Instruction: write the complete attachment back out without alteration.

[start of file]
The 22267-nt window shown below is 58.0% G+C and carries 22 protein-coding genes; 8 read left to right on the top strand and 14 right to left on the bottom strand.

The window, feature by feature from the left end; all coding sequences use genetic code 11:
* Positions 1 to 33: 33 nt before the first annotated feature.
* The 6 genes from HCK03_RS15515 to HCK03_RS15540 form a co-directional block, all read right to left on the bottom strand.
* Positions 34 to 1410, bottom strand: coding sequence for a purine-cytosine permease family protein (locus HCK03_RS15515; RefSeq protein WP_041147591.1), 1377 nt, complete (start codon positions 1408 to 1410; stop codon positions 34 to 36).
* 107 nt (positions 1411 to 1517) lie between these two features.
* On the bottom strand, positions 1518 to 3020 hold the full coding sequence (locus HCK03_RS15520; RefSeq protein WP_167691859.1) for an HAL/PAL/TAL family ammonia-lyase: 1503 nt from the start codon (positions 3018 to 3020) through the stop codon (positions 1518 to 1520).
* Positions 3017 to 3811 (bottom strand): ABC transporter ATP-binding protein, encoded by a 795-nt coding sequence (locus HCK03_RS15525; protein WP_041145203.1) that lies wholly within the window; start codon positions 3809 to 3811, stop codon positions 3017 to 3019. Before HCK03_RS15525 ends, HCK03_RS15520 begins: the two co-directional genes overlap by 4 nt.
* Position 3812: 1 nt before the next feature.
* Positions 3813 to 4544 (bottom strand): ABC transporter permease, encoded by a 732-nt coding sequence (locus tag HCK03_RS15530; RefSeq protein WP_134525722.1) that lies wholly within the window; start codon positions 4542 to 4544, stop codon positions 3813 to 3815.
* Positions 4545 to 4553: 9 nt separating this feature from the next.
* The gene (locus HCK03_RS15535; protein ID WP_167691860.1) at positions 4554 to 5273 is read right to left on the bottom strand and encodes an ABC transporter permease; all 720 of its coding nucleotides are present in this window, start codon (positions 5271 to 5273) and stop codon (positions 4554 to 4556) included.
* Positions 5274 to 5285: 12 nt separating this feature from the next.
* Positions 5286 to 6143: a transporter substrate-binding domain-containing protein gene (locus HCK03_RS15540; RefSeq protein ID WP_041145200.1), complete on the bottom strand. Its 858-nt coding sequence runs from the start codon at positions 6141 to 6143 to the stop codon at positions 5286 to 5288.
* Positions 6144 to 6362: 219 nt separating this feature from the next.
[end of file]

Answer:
The 22267-nt window shown below is 58.0% G+C and carries 22 protein-coding genes; 8 read left to right on the top strand and 14 right to left on the bottom strand.

The window, feature by feature from the left end; all coding sequences use genetic code 11:
* Positions 1 to 33: 33 nt before the first annotated feature.
* The 6 genes from HCK03_RS15515 to HCK03_RS15540 form a co-directional block, all read right to left on the bottom strand.
* Positions 34 to 1410, bottom strand: coding sequence for a purine-cytosine permease family protein (locus HCK03_RS15515; RefSeq protein WP_041147591.1), 1377 nt, complete (start codon positions 1408 to 1410; stop codon positions 34 to 36).
* 107 nt (positions 1411 to 1517) lie between these two features.
* On the bottom strand, positions 1518 to 3020 hold the full coding sequence (locus HCK03_RS15520; RefSeq protein WP_167691859.1) for an HAL/PAL/TAL family ammonia-lyase: 1503 nt from the start codon (positions 3018 to 3020) through the stop codon (positions 1518 to 1520).
* Positions 3017 to 3811 (bottom strand): ABC transporter ATP-binding protein, encoded by a 795-nt coding sequence (locus HCK03_RS15525; protein WP_041145203.1) that lies wholly within the window; start codon positions 3809 to 3811, stop codon positions 3017 to 3019. Before HCK03_RS15525 ends, HCK03_RS15520 begins: the two co-directional genes overlap by 4 nt.
* Position 3812: 1 nt before the next feature.
* Positions 3813 to 4544 (bottom strand): ABC transporter permease, encoded by a 732-nt coding sequence (locus tag HCK03_RS15530; RefSeq protein WP_134525722.1) that lies wholly within the window; start codon positions 4542 to 4544, stop codon positions 3813 to 3815.
* Positions 4545 to 4553: 9 nt separating this feature from the next.
* The gene (locus HCK03_RS15535; protein ID WP_167691860.1) at positions 4554 to 5273 is read right to left on the bottom strand and encodes an ABC transporter permease; all 720 of its coding nucleotides are present in this window, start codon (positions 5271 to 5273) and stop codon (positions 4554 to 4556) included.
* Positions 5274 to 5285: 12 nt separating this feature from the next.
* Positions 5286 to 6143: a transporter substrate-binding domain-containing protein gene (locus HCK03_RS15540; RefSeq protein ID WP_041145200.1), complete on the bottom strand. Its 858-nt coding sequence runs from the start codon at positions 6141 to 6143 to the stop codon at positions 5286 to 5288.
* Positions 6144 to 6362: 219 nt separating this feature from the next.